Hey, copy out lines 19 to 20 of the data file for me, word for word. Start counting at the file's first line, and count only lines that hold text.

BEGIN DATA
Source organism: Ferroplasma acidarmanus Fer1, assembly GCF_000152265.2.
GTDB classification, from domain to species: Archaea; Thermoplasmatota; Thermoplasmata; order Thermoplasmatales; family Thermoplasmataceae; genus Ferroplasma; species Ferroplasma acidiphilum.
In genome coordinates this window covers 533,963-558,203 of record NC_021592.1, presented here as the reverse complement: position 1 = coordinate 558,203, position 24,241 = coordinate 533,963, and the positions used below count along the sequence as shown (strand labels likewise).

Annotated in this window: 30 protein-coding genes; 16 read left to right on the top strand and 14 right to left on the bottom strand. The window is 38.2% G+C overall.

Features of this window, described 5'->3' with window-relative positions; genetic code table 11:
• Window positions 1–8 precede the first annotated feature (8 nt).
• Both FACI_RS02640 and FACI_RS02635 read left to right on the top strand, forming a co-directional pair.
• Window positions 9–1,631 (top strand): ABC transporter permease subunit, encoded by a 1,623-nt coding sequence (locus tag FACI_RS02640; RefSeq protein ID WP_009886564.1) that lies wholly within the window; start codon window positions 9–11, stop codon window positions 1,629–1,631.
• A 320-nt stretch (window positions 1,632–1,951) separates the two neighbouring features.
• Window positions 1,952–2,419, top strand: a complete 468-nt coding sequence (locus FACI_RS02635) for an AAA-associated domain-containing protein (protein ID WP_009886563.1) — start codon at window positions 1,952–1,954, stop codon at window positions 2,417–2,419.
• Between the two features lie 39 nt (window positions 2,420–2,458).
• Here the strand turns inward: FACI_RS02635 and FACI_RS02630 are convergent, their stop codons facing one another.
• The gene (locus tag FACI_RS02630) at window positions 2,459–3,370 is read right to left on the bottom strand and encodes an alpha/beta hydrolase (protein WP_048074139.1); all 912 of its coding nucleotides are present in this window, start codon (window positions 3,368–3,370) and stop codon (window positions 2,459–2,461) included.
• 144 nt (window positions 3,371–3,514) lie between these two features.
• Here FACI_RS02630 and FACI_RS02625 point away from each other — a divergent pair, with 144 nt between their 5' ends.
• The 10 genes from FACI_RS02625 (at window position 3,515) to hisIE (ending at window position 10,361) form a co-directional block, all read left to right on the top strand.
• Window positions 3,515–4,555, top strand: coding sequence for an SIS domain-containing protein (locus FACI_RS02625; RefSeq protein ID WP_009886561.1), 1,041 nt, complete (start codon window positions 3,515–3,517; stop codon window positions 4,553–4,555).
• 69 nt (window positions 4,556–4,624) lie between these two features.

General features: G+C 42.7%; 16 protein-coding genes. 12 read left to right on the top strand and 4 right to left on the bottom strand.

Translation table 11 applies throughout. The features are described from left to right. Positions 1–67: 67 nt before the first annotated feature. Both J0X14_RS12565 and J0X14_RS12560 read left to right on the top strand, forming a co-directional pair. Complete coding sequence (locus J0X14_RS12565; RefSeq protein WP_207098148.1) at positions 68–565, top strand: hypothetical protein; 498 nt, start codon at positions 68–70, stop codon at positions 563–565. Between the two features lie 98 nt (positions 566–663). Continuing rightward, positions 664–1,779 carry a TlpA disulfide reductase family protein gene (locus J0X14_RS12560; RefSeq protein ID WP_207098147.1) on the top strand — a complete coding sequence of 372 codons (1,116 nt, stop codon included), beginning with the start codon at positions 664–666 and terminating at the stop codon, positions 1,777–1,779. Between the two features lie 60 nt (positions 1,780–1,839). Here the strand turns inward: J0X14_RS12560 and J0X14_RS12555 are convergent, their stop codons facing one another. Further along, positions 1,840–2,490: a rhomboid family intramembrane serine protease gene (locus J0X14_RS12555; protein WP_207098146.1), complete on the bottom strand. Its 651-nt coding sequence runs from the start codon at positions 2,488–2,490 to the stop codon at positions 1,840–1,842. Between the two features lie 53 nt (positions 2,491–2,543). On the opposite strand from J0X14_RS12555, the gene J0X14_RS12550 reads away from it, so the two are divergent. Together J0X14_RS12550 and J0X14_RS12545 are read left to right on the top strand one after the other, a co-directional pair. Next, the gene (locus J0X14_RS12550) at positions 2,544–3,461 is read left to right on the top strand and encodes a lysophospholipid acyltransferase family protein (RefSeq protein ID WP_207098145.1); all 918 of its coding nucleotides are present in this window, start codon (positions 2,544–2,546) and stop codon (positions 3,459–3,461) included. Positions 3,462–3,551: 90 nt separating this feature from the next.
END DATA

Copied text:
General features: G+C 42.7%; 16 protein-coding genes. 12 read left to right on the top strand and 4 right to left on the bottom strand.

Translation table 11 applies throughout. The features are described from left to right. Positions 1–67: 67 nt before the first annotated feature. Both J0X14_RS12565 and J0X14_RS12560 read left to right on the top strand, forming a co-directional pair. Complete coding sequence (locus J0X14_RS12565; RefSeq protein WP_207098148.1) at positions 68–565, top strand: hypothetical protein; 498 nt, start codon at positions 68–70, stop codon at positions 563–565. Between the two features lie 98 nt (positions 566–663). Continuing rightward, positions 664–1,779 carry a TlpA disulfide reductase family protein gene (locus J0X14_RS12560; RefSeq protein ID WP_207098147.1) on the top strand — a complete coding sequence of 372 codons (1,116 nt, stop codon included), beginning with the start codon at positions 664–666 and terminating at the stop codon, positions 1,777–1,779. Between the two features lie 60 nt (positions 1,780–1,839). Here the strand turns inward: J0X14_RS12560 and J0X14_RS12555 are convergent, their stop codons facing one another. Further along, positions 1,840–2,490: a rhomboid family intramembrane serine protease gene (locus J0X14_RS12555; protein WP_207098146.1), complete on the bottom strand. Its 651-nt coding sequence runs from the start codon at positions 2,488–2,490 to the stop codon at positions 1,840–1,842. Between the two features lie 53 nt (positions 2,491–2,543). On the opposite strand from J0X14_RS12555, the gene J0X14_RS12550 reads away from it, so the two are divergent. Together J0X14_RS12550 and J0X14_RS12545 are read left to right on the top strand one after the other, a co-directional pair. Next, the gene (locus J0X14_RS12550) at positions 2,544–3,461 is read left to right on the top strand and encodes a lysophospholipid acyltransferase family protein (RefSeq protein ID WP_207098145.1); all 918 of its coding nucleotides are present in this window, start codon (positions 2,544–2,546) and stop codon (positions 3,459–3,461) included. Positions 3,462–3,551: 90 nt separating this feature from the next.